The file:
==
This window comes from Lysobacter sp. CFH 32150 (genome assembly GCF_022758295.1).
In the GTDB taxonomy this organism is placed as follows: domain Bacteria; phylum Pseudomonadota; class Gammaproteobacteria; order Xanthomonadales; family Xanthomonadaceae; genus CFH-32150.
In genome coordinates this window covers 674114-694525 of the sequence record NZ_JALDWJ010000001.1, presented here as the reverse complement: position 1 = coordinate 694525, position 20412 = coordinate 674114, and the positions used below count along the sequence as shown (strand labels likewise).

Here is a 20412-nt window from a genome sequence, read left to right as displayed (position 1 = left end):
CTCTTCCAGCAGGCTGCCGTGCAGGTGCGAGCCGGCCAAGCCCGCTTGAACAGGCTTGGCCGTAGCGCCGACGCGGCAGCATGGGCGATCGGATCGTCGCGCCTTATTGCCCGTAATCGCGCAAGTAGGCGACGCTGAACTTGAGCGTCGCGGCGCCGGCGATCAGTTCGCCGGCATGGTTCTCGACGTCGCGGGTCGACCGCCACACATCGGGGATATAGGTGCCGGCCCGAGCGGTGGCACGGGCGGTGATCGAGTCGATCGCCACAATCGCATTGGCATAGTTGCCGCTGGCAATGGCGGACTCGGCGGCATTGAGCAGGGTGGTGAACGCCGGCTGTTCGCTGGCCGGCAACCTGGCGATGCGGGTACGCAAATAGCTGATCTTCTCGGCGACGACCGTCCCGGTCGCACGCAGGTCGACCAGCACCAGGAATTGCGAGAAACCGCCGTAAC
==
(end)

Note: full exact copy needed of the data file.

This window comes from Lysobacter sp. CFH 32150 (genome assembly GCF_022758295.1).
In the GTDB taxonomy this organism is placed as follows: domain Bacteria; phylum Pseudomonadota; class Gammaproteobacteria; order Xanthomonadales; family Xanthomonadaceae; genus CFH-32150.
In genome coordinates this window covers 674114-694525 of the sequence record NZ_JALDWJ010000001.1, presented here as the reverse complement: position 1 = coordinate 694525, position 20412 = coordinate 674114, and the positions used below count along the sequence as shown (strand labels likewise).

Here is a 20412-nt window from a genome sequence, read left to right as displayed (position 1 = left end):
CTCTTCCAGCAGGCTGCCGTGCAGGTGCGAGCCGGCCAAGCCCGCTTGAACAGGCTTGGCCGTAGCGCCGACGCGGCAGCATGGGCGATCGGATCGTCGCGCCTTATTGCCCGTAATCGCGCAAGTAGGCGACGCTGAACTTGAGCGTCGCGGCGCCGGCGATCAGTTCGCCGGCATGGTTCTCGACGTCGCGGGTCGACCGCCACACATCGGGGATATAGGTGCCGGCCCGAGCGGTGGCACGGGCGGTGATCGAGTCGATCGCCACAATCGCATTGGCATAGTTGCCGCTGGCAATGGCGGACTCGGCGGCATTGAGCAGGGTGGTGAACGCCGGCTGTTCGCTGGCCGGCAACCTGGCGATGCGGGTACGCAAATAGCTGATCTTCTCGGCGACGACCGTCCCGGTCGCACGCAGGTCGACCAGCACCAGGAATTGCGAGAAACCGCCGTAAC